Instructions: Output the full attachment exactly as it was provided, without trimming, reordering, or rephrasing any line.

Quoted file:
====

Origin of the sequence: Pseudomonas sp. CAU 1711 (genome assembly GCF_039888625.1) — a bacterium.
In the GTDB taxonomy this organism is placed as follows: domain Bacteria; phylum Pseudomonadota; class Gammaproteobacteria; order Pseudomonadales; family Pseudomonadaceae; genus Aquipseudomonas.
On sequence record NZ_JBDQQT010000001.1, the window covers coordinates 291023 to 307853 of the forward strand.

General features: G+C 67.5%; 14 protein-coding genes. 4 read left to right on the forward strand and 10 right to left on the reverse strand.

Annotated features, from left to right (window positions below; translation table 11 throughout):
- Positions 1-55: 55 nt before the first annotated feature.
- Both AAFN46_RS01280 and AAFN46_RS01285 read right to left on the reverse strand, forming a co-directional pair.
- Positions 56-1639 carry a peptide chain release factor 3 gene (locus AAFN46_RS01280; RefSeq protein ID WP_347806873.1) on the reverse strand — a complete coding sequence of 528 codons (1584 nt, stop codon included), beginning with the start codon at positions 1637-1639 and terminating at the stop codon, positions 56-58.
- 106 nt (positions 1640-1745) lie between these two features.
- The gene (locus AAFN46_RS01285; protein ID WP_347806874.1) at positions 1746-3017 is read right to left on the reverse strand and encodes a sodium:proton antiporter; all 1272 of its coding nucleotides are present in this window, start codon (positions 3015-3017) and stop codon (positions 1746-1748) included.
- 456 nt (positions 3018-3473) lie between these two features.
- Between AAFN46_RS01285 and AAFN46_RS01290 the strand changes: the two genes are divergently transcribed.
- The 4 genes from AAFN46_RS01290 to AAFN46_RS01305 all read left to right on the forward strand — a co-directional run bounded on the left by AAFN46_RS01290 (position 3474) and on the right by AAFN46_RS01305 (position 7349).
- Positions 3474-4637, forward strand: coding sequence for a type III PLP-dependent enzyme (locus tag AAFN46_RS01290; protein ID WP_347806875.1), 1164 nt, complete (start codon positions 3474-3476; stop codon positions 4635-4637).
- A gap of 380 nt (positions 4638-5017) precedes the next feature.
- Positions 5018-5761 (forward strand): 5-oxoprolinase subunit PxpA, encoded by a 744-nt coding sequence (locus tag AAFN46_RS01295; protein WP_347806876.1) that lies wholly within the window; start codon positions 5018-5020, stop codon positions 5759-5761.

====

Origin of the sequence: Pseudomonas sp. CAU 1711 (genome assembly GCF_039888625.1) — a bacterium.
In the GTDB taxonomy this organism is placed as follows: domain Bacteria; phylum Pseudomonadota; class Gammaproteobacteria; order Pseudomonadales; family Pseudomonadaceae; genus Aquipseudomonas.
On sequence record NZ_JBDQQT010000001.1, the window covers coordinates 291023 to 307853 of the forward strand.

General features: G+C 67.5%; 14 protein-coding genes. 4 read left to right on the forward strand and 10 right to left on the reverse strand.

Annotated features, from left to right (window positions below; translation table 11 throughout):
- Positions 1-55: 55 nt before the first annotated feature.
- Both AAFN46_RS01280 and AAFN46_RS01285 read right to left on the reverse strand, forming a co-directional pair.
- Positions 56-1639 carry a peptide chain release factor 3 gene (locus AAFN46_RS01280; RefSeq protein ID WP_347806873.1) on the reverse strand — a complete coding sequence of 528 codons (1584 nt, stop codon included), beginning with the start codon at positions 1637-1639 and terminating at the stop codon, positions 56-58.
- 106 nt (positions 1640-1745) lie between these two features.
- The gene (locus AAFN46_RS01285; protein ID WP_347806874.1) at positions 1746-3017 is read right to left on the reverse strand and encodes a sodium:proton antiporter; all 1272 of its coding nucleotides are present in this window, start codon (positions 3015-3017) and stop codon (positions 1746-1748) included.
- 456 nt (positions 3018-3473) lie between these two features.
- Between AAFN46_RS01285 and AAFN46_RS01290 the strand changes: the two genes are divergently transcribed.
- The 4 genes from AAFN46_RS01290 to AAFN46_RS01305 all read left to right on the forward strand — a co-directional run bounded on the left by AAFN46_RS01290 (position 3474) and on the right by AAFN46_RS01305 (position 7349).
- Positions 3474-4637, forward strand: coding sequence for a type III PLP-dependent enzyme (locus tag AAFN46_RS01290; protein ID WP_347806875.1), 1164 nt, complete (start codon positions 3474-3476; stop codon positions 4635-4637).
- A gap of 380 nt (positions 4638-5017) precedes the next feature.
- Positions 5018-5761 (forward strand): 5-oxoprolinase subunit PxpA, encoded by a 744-nt coding sequence (locus tag AAFN46_RS01295; protein WP_347806876.1) that lies wholly within the window; start codon positions 5018-5020, stop codon positions 5759-5761.